Labor Board Permits Questioning of Employee in Workplace Misconduct Investigation, Despite Protected Activity
An employee’s dishonesty during his employer’s lawful investigation into workplace complaints could serve as a basis for discipline of the employee, even if the conduct in question took place during the employee’s exercise of Section 7 rights under the National Labor Relations Act, the National Labor Relations Board has decided. Fresenius USA Manufacturing, Inc., 362 NLRB No. 130 (June 24, 2015)
The employee, an open and active union supporter, anonymously scribbled vulgar, offensive, and threatening statements on several union newsletters in a company break room to persuade his co-workers to support the union in a decertification election. During the ensuing investigation prompted by complaints about the statements by several female employees, the employee denied authorship. After the company confirmed the employee’s authorship, he was suspended and discharged for the statements and his dishonest denial of authorship.
The Board previously had decided the suspension and discharge were unlawful.
Looking at the case anew, however, the Board concluded that even assuming (without deciding) the employee’s handwritten statements were protected (the statements encouraged warehouse employees to support the union in the decertification election), the company lawfully discharged the employee for dishonesty. The Board observed that “as part of a full and fair investigation, it may be appropriate for the employer to question an employee about factually valid claims of harassment and threats, even if that conduct took place during the employee’s exercise of Section 7 rights.” In addition, the Board noted the company had a legitimate business interest for investigating the handwritten comments and that its decision to investigate was consistent with its anti-harassment policy and with other federal statutes, including Title VII of the Civil Rights Act of 1964. The company was justified in expecting the employee to answer its questions truthfully. Although, the Board noted, in some circumstances an employee may have a legitimate basis for lying to his employer (for example, where an employer unlawfully interrogates an employee about his union organizing activity), this was not such a case.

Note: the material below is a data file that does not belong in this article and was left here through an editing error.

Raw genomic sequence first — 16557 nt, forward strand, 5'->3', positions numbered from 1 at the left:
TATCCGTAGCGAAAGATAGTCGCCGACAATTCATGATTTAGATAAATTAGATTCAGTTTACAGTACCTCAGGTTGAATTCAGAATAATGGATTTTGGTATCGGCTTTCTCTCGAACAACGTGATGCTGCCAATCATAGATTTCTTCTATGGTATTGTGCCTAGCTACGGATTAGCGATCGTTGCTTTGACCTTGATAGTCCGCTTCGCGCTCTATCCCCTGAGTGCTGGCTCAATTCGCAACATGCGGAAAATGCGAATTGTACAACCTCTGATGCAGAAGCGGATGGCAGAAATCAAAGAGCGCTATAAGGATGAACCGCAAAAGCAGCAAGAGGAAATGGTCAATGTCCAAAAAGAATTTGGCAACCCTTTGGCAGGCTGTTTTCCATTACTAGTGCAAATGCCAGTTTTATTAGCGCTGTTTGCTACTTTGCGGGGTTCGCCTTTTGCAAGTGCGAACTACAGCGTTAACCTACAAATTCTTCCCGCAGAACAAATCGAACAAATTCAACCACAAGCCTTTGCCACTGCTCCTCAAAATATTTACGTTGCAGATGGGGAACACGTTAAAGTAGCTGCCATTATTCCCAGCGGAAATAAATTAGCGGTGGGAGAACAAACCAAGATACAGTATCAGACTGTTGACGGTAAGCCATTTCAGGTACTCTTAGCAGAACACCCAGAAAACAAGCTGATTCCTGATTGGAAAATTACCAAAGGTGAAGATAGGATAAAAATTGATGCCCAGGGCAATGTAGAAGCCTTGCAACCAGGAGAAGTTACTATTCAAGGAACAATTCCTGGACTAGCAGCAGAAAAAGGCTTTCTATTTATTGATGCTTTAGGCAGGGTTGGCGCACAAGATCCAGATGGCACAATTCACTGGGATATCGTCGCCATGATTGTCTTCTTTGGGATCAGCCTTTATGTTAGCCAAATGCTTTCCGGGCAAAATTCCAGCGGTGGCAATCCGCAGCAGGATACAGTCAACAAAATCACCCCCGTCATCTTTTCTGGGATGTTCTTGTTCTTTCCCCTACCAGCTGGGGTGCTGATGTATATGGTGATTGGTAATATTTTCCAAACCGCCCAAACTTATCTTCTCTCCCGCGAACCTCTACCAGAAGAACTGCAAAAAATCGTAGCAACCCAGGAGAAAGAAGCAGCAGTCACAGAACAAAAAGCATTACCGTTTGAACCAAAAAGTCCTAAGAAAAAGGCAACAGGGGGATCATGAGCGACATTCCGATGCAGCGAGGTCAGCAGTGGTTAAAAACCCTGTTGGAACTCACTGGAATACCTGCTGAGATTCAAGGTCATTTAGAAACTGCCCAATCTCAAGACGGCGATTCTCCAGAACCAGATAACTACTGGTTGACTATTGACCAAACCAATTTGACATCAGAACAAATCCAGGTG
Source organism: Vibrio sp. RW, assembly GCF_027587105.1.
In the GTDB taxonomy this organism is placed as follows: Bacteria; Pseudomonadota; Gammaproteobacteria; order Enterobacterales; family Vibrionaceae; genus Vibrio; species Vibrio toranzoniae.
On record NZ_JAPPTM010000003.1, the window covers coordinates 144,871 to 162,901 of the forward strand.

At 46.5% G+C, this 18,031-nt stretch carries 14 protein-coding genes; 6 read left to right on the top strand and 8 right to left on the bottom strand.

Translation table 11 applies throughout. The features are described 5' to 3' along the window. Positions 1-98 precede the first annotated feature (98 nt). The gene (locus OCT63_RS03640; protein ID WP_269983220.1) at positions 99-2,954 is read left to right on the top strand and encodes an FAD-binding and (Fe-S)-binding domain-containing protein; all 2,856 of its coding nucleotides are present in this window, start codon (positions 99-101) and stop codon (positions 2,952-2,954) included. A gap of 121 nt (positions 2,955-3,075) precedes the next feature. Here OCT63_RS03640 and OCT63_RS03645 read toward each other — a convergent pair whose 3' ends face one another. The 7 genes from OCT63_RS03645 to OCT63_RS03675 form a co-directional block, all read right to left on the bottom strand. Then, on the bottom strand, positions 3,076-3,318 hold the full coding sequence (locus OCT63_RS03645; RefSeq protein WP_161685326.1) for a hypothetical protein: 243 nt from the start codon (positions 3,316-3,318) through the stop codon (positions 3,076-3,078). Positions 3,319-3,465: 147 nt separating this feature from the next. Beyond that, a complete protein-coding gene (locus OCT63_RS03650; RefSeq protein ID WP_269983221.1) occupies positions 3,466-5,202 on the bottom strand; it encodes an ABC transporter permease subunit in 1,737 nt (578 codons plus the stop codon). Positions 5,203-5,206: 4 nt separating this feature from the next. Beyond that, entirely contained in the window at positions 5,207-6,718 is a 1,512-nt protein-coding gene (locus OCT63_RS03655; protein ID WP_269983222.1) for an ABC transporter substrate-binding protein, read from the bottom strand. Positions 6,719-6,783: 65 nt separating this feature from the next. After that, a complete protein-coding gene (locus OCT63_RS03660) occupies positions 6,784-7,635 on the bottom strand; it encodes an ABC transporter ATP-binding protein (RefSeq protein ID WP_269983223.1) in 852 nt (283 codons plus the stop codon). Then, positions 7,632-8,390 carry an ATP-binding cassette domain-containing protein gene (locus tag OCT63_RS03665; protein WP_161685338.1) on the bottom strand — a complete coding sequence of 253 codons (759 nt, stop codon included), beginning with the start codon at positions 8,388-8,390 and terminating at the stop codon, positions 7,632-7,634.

The Board also concluded the company had conducted its investigation in a manner that was consistent with the purpose of its investigation, The company explained the reason for the investigation to the employee, the questioning was reasonably tailored to the purpose of the investigation, the company did not ask about his union views or any of his other union activities, and it focused exclusively on the handwritten comments alleged to be harassing and threatening. Further, the Board found the investigation did not occur in a context of employer hostility to protected union activity.
The Board next found the employer met its burden of showing that it would have taken the same action even in the absence of the employee’s handwritten statements because discharge for dishonesty was consistent with discipline it had imposed for similar violations in the past. The Board noted that employers may satisfy their burden by demonstrating dishonesty was an independent reason for prior terminations, or that a practice of discipline for similar acts of dishonesty exists.
Employers questioning employees in connection with an investigation must have a legitimate business interest and conduct the investigation in a manner consistent with the purpose of the investigation. In addition, the questioning should be reasonably tailored to the purpose of the investigation and the interviewee should not be asked about union views or the union views of any coworker. The questioning should be focused exclusively on the particular conduct alleged to be problematic.